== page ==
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A New Look at Maverick Basin Tectonics


The current Eagle Ford play in South Texas has regenerated exploration interest in the Maverick Basin area. The greater Maverick Basin is shown to consist of several subbasins, each having a unique tectonic character. Three broad Cretaceous basins overlie narrow Jurassic basins that are considered to be part of a left-stepping rift system associated with a regional southeast-northwest shear zone.

The northern Maverick area contains two deep and narrow Jurassic sub-basins, the Moody and the Paloma, both of which trend southeast-northwest. This northern area is separated from the central Maverick area by a southwesterly trend of interpreted basement highs associated with the Edwards Arch. A Jurassic rift basin, the Chittim Basin, is located in the central Maverick area. The Chittim Anticline, a Cretaceous thrust structure, overlies the Jurassic basin. Two key elements in the interpretation of the northern and central basins are the qualitative and quantitative gravity/magnetic 2D structural models, made along seismic profiles and constrained by well data and surface geology. This paper does not include an interpretation of the southern Maverick area, but recognizes that it appears to be a wider rift basin than the two to the north.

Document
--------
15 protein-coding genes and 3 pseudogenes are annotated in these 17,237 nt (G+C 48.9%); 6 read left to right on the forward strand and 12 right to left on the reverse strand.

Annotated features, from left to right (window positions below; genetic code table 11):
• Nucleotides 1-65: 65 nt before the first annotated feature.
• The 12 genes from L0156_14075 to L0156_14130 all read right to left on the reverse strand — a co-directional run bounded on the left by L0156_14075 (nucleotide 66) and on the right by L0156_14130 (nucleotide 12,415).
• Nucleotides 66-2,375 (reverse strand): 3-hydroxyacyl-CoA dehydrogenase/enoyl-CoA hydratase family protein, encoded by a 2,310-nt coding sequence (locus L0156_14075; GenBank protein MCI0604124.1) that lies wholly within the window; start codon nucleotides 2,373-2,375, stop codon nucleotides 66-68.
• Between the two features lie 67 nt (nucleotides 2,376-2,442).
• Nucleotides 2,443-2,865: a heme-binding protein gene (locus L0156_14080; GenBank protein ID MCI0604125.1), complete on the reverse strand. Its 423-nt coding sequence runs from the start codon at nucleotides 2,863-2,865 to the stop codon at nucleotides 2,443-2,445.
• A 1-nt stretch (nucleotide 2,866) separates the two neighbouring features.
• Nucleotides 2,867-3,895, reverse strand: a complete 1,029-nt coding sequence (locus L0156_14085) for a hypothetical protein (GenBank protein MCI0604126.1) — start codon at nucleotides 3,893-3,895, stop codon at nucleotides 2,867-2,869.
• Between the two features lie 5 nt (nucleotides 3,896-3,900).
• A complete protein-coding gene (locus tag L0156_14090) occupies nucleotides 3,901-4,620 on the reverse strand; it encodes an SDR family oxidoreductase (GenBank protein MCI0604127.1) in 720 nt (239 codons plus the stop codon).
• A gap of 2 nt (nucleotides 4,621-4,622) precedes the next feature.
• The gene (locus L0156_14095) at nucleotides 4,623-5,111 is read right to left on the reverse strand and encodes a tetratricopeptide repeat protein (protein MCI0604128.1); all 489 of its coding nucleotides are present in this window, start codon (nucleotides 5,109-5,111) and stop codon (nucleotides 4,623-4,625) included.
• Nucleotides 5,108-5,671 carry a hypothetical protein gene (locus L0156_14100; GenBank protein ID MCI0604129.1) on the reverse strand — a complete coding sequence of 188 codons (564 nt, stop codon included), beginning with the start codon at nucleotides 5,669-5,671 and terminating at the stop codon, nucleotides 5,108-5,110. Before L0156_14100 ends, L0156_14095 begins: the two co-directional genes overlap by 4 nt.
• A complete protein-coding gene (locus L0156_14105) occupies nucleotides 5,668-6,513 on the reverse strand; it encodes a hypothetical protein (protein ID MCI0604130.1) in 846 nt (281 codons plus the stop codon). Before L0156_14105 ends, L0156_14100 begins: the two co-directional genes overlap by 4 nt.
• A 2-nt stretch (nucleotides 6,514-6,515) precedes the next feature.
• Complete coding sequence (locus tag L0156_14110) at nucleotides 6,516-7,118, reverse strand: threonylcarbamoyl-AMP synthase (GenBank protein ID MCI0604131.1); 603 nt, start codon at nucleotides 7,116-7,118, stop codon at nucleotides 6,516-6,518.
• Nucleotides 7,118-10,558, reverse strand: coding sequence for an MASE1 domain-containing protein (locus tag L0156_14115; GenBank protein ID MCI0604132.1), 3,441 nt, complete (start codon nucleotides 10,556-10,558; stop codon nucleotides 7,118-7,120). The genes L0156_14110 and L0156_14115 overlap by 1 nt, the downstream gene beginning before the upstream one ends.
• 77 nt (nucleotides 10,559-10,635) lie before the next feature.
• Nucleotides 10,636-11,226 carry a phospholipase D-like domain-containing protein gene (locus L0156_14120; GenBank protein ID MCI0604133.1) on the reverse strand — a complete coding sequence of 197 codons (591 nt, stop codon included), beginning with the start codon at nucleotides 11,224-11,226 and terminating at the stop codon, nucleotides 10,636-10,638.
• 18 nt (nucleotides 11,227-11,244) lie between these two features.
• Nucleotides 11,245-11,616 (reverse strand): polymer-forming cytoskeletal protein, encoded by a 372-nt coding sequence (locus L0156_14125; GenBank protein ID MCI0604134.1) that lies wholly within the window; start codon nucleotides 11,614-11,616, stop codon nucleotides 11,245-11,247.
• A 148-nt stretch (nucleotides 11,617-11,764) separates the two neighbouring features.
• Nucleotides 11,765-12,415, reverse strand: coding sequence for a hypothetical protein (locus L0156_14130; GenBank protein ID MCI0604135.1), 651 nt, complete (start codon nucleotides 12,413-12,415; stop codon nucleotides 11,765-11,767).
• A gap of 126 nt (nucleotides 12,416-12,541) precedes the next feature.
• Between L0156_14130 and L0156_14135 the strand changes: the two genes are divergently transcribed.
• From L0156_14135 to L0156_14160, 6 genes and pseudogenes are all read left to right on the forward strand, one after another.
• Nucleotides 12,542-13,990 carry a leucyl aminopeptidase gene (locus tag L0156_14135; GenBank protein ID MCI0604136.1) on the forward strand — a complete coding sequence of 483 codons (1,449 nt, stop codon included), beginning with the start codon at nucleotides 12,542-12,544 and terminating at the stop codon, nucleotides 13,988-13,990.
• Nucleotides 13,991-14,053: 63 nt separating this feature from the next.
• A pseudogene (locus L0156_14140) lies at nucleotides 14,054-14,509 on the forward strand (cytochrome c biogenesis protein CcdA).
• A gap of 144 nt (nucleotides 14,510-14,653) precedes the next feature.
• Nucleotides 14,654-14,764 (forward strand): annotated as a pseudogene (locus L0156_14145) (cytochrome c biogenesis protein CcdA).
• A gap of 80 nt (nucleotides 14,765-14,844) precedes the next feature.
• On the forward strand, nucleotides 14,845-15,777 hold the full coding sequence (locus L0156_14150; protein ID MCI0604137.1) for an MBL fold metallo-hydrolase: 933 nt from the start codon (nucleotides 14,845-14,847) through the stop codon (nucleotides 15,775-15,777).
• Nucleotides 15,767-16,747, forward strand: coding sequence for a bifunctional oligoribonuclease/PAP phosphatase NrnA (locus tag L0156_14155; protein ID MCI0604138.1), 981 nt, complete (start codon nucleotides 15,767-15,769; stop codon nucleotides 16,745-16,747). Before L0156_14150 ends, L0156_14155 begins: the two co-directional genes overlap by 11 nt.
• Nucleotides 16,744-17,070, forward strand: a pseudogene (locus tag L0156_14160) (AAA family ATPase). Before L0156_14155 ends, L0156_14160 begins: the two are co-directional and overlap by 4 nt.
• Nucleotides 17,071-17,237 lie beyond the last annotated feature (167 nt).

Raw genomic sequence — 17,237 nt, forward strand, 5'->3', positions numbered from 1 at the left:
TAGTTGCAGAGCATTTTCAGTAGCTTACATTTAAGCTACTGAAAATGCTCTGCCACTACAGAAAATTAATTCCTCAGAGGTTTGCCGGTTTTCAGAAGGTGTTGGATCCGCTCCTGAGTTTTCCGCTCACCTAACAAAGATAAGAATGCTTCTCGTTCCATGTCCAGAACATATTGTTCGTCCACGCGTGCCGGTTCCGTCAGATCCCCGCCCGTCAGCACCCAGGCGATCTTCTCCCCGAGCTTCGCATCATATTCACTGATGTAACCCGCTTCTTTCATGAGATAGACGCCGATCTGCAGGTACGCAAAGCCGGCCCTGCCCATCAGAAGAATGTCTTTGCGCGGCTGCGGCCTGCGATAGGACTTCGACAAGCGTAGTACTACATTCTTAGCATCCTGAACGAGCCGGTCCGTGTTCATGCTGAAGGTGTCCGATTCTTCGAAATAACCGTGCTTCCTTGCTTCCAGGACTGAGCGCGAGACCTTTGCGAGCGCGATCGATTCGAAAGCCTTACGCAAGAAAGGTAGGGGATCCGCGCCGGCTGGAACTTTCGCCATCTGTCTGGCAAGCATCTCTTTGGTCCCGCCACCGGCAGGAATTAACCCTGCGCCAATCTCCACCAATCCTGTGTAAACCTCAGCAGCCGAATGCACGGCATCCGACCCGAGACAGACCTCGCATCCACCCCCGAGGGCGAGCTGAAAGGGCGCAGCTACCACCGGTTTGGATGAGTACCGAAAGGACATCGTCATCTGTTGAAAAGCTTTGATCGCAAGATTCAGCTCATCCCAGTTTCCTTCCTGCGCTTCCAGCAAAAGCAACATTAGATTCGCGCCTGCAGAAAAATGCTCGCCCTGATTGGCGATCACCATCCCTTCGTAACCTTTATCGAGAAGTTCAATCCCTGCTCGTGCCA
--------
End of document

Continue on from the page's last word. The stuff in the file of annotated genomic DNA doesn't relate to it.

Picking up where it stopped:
This new look at the Maverick area basement tectonics may not provide direct leads to current Cretaceous plays but it could well provide new concepts regarding the evolution and relationships of the various sub-basins and regional faulting. More importantly, it could stimulate new ideas about exploring for several potential new and deeper plays in the Jurassic and pre-Jurassic section.